The quintessential explorer, Roy Chapman Andrews organized and led multiple scientific expeditions to China and Mongolia in the 1920s for the American Museum of Natural History.
Andrews’ scientific field was mammology, but his greatest skill was as an expedition leader, assembling teams of scientists and leading them to remote locations where they could make great discoveries. Through negotiation, networking, bribes (“squeeze”), and occasional intimidation, Andrews managed to pull off five wildly successful scientific expeditions in China and Mongolia. His team, including lead paleontologist Walter Granger, discovered the first dinosaur eggs, the first Velociraptor fossil, and numerous other species of dinosaurs and extinct mammals spanning millions of years.
Born in Wisconsin in 1884, Andrews attended Beloit College and then traveled to New York City determined to work at the American Museum of Natural History. Working his way up through the ranks, he successfully completed several mammal collecting expeditions before conceiving of, raising funds for, and planning the logistics of the Central Asiatic Expedition. The main scientific focus would be on paleontology and early human ancestors. Beginning with the first field season in 1922, the paleontological discoveries were immediate and spectacular, but the search for early hominid fossils was unsuccessful.
Andrews and the other team members successfully dealt with sandstorms, extreme heat and cold, venomous snakes, bandits, and bureaucrats. Andrews also survived a serious wound after he accidentally shot himself in the leg, but the expedition eventually ended when political issues became insurmountable.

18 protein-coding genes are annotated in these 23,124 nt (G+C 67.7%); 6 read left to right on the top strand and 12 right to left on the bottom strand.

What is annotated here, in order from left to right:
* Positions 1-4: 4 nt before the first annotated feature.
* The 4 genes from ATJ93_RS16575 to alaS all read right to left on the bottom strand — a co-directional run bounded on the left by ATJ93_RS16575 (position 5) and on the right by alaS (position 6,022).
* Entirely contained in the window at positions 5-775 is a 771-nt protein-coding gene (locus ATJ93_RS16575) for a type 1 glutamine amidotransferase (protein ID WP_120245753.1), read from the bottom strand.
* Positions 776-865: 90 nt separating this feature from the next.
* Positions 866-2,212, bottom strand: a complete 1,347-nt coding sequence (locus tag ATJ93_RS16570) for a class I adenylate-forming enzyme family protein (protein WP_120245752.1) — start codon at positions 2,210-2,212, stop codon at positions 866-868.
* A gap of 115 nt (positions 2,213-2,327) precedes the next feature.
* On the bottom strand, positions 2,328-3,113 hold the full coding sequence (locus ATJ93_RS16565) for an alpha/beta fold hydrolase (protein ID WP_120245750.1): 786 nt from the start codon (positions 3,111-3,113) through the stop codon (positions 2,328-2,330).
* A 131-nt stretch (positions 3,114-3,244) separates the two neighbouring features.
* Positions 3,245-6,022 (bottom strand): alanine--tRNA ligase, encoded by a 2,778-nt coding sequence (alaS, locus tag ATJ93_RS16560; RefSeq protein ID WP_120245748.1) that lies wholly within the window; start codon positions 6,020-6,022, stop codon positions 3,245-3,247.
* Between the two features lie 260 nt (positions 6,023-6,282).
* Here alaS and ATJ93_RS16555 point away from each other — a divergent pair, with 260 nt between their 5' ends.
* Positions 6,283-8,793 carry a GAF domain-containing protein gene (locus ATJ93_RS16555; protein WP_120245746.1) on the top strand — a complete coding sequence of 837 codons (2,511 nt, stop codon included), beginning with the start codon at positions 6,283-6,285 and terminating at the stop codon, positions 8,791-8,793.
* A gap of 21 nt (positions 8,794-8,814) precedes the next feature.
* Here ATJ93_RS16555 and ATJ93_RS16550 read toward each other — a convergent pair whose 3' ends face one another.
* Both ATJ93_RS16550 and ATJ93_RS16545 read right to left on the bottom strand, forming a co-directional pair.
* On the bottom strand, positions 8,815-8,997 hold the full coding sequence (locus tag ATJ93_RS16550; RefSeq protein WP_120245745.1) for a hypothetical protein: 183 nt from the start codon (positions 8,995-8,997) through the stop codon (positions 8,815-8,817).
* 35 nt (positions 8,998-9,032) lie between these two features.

When not actually on an expedition, Andrews preferred to spend most of his time living among other expatriates in Peking. In 1931, shut out by the political situation in China from doing more fieldwork, he would play polo during the day, and then work late into the night on his writing. Around 3:00 A.M., he would ring up fellow adventurers Sven Hedin and Davidson Black to go out to “cafés of somewhat dubious reputation to have scrambled eggs, dance with the Russian girls, and then go home to bed.” (Andrews in Gallenkamp p. 277)
Andrews was a prolific author and celebrity – his character was tailor-made for the Jazz Age, which had “a taste for audacious ventures, a love of flamboyance and craving for excitement” and a “fanatical adoration of anyone identified with acts of personal courage.” (Gallenkamp p. 300) He eventually returned to the United States, was president of the Explorers Club for several years, and later became the Director of the American Museum of Natural History.
See also the Roy Chapman Andrews Society
2001 Dragon Hunter: Roy Chapman Andrews and the Central Asiatic Expeditions. Viking Press.